2 See ITOFCA, Inc. v. MegaTrans Logistics, Inc., 322 F.3d 928, 931 (7th Cir. 2003) (written intent to transfer "all assets" can indicate intent to transfer copyrights); Chugrue v. Cont'l Airlines, Inc., 977 F. Supp. 280, 284-85 (S.D.N.Y. 1997) (written agreement to transfer "all right, title and interest" in software indicated intent to transfer copyrights); Relational Design & Tech., Inc. v. Brock, No. 91-2452-EEO, 1993 WL 191323 at *6 (D. Kan. May 25, 1993) (transfer of "all rights" in software program included copyright).

3 See, e.g., Liu v. Price Waterhouse, 302 F.3d 749, 755 (7th Cir. 2002); Schiller v. Schmidt, Inc., 969 F.2d 410, 413 (7th Cir. 1992); Spectrum Creations, L.P. v. Carolyn Kinder Int'l, LLC, No. SA-05-CV-750-XR, 2008 WL 416264, at *85 (W.D. Tex. Feb. 13, 2008); Rico Records Distribs., Inc. v. Ithier, No. 04 Civ. 9782 (JSR), 2006 WL 846488, at *1 (S.D.N.Y. Mar. 30, 2006); Dick Corp. v. SNC-Lavalin Constructors, Inc., No. 04 C 1043, 2004 WL 2967556, at *5 n.5 (N.D. Ill. Nov. 24, 2004).

4 In Radio Television Espanola S.A. v. New World Entm't, Ltd., 183 F.3d 922 (9th Cir. 1999), for example, the court expressly contemplates that where the "facts" surrounding the negotiation of the document at issue are "compelling," the writing at issue need not be clear on its face. Id. at 928. Similarly, in Morgan v. Hawthorne Homes, Inc., Civil Action No. 04-1809, 2009 U.S. Dist. LEXIS 31456 (W.D. Pa. Apr. 14, 2009), the court acknowledges with approval: "When interpreting facially ambiguous documents, some courts have looked to the surrounding circumstances to clarify the intent of the parties." Id. at *47-48.

5 In Lyrick Studios, Inc. v. Big Ideas Prods., Inc., 420 F.3d 388 (5th Cir. 2005), the court did not even consider whether there was sufficient reference to "copyrights" in the writings at issue to satisfy Section 204(a), because the plaintiff in that case contended that it had received copyright ownership only through the grant of an exclusive license. Id. at 391. The court thus did not determine whether a signed agreement transferring assets referred to copyrights with "reasonable certainty," but rather concluded only that the parties had never entered into an exclusive license, where they had never entered into any contract in the first place. Id. at 393-96.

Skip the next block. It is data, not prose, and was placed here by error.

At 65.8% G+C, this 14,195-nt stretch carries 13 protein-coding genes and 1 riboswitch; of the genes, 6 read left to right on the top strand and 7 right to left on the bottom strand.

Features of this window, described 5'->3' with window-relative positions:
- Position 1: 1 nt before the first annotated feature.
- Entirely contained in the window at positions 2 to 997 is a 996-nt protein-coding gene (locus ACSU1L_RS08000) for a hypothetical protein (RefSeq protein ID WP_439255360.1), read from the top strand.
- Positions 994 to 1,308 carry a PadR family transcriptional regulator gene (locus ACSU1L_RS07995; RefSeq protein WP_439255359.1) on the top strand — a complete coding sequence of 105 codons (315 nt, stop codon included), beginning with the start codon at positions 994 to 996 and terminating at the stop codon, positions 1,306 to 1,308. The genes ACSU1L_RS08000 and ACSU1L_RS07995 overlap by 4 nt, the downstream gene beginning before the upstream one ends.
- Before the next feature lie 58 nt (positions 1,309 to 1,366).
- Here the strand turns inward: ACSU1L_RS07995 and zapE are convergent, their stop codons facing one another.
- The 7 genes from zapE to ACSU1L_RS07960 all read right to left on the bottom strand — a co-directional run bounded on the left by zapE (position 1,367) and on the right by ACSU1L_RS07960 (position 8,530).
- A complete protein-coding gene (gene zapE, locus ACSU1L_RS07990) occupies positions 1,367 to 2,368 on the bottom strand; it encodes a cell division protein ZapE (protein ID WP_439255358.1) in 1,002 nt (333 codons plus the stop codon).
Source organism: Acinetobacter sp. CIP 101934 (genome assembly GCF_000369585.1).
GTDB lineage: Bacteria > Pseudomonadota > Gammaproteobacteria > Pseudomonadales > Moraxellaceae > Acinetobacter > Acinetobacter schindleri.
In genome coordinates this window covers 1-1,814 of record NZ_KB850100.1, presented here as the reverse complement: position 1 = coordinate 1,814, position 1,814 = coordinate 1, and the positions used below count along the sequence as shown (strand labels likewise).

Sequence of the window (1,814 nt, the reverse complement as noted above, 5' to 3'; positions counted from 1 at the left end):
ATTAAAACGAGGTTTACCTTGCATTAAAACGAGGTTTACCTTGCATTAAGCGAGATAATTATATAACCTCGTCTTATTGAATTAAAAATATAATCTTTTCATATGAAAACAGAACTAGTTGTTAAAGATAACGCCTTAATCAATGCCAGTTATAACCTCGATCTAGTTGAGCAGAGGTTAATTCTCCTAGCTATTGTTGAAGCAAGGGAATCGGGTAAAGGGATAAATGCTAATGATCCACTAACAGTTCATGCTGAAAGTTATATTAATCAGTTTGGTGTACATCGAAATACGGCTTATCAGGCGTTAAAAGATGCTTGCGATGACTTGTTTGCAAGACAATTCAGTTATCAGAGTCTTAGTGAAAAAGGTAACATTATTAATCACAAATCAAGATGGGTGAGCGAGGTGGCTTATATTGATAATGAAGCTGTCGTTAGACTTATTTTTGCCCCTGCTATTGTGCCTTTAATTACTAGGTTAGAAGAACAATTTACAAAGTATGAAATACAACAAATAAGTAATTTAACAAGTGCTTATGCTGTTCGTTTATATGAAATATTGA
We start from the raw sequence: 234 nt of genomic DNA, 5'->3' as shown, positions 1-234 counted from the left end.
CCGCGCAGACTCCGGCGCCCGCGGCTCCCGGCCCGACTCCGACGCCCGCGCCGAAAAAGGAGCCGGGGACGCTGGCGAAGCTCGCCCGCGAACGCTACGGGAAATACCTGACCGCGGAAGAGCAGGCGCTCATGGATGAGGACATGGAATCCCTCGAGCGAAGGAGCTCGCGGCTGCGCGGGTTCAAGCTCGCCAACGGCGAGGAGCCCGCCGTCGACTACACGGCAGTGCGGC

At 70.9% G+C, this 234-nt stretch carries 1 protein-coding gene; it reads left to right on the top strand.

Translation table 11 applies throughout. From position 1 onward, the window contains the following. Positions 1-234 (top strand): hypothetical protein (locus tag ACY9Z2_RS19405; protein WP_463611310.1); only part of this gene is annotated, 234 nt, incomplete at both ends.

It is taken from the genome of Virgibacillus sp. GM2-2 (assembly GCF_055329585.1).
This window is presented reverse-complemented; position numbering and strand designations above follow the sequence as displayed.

Konigsberg Int'l, Inc. v. Rice, 16 F.3d 355 (9th Cir. 1994), is also easily distinguished. There, the court addressed whether a letter sent over three years after the parties entered into an oral agreement satisfied Section 204(a). The court held that it did not suffice because (a) "it was not substantially contemporaneous with the oral agreement"; (b) it was not "a product of the parties' negotiations"; (c) it was written "a year and a half after the alleged term [of the agreement] would have expired"; and (d) it was written "6 months into a contentious lawsuit." Id. at 357. In short, the letter "came far too late to provide any reference point for the parties' license disputes." Id.